Grimm Tales (Bargehouse)

More Grimm from Philip Pullman as a second promenade experience unfolds in the shadow of the Oxo Tower

Paul Clerkin and Megan Salter
Paul Clerkin and Megan Salter
© Tom Medwell
"Hmm: dimly-lit clutter and moody noises said the reviewer. It’s a bit Punchdrunk."

"It's not the same at all cried the wicked witch. We just act out the stories."

"So what’s with the third-person dialogue he asked. Very Brechtian. But it wasn’t. It was just a thing. So he sat back and surrendered to a handful of jolly tales and a lot of hanging around."

The awkwardness of adaptor-director Philip Wilson’s 'he said, she said' narrative dissipates as the ear attunes to the verbal mannerisms of his six Grimm Tales for Young and Old (each of the three perambulating groups of spectators only gets to see five of them – I missed out on Faithful Johannes). So taken is Wilson with Philip Pullman’s literary retellings that he can’t tear himself away from their cadences even when a bit more freedom might help propel the drama; yet his style does have its own charm.

As does the production, which is not a remake of the version staged at Shoreditch Town Hall last March but a continuation – Volume 2 if you like – that sprawls across four floors (or is it five?) of the dilapidated Oxo Tower Bargehouse. Wear stout shoes and take a scarf.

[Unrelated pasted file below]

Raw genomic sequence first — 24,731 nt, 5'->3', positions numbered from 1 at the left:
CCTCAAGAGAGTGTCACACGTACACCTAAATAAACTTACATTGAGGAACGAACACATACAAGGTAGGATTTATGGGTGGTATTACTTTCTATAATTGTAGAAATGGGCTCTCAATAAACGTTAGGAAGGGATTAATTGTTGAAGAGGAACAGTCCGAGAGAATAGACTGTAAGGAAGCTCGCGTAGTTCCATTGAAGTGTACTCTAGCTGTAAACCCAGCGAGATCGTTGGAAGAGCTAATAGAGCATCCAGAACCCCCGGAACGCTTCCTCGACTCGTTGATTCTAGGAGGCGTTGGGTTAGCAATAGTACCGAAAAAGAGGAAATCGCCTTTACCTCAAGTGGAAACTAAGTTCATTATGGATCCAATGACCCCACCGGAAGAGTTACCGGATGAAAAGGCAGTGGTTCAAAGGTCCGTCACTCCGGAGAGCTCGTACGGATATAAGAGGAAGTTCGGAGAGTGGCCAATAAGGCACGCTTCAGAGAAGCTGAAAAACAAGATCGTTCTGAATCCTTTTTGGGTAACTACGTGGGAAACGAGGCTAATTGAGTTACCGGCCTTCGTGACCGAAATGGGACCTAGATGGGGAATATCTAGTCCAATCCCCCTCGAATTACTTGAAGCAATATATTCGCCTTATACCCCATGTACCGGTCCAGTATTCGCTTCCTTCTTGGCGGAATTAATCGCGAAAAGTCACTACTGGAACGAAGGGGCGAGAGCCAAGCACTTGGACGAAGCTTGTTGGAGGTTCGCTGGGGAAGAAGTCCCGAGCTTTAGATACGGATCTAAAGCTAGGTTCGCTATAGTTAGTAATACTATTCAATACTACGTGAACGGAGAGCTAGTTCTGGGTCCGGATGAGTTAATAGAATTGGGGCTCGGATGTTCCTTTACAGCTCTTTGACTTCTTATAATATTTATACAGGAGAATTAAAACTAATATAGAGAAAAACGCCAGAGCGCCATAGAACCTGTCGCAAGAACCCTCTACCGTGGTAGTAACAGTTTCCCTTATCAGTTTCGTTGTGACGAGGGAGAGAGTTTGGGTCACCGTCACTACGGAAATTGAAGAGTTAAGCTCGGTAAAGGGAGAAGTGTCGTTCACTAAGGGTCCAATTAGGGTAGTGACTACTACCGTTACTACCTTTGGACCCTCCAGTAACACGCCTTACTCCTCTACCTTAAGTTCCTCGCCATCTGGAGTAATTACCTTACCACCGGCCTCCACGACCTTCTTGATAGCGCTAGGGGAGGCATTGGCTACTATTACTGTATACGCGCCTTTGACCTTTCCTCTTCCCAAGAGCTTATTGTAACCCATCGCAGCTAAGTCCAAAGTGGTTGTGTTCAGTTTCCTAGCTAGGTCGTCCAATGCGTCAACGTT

'An endless fund of creativity turns cotton reels into strawberries'

The ramshackle environment is intricately, exquisitely designed and lit by Tom Rogers and Howard Hudson. Walls are adorned with ancient shadowed artwork and a thousand lightbulbs spatter them with faint illumination. All around there are things to touch, objects to handle. Factor in some insidious sound and music by Richard Hammarton that echoes and overlaps from space to far-off space and the Punchdrunkification is complete.

Yet the breezily theatrical playing style of Wilson’s 16 actor-storytellers is at odds with this immersive atmosphere; it’s an experience that cries out for fewer words and more physicality. Performances are never less than polished and always characterful, but they would be more at home in a traditional theatre.

Then there’s the question of its target audience. There is nothing dangerous here, and any robust child will love its darkly humorous yarn-spinning – not to mention some witty puppets and an endless fund of creativity that turns cotton reels into strawberries and wheelbarrows into a golden carriage – but when it comes to patience through long periods of down time they’ll need a strong stomach. You'll be loitering for longer than you’d wish in the beautifully decorated holding areas, and the bar in the Seven Dwarves’ cottage is more adult-orientated than the show's content.

The tales themselves are a tasty brew of the well-known and the less familiar. It’s good to be reminded of Hansel and Gretel in its full form, while The Three Little Men in the Woods has a deliciously macabre, non-PC ending. Expect a long evening but a merry one and chances are you’ll live happily ever after.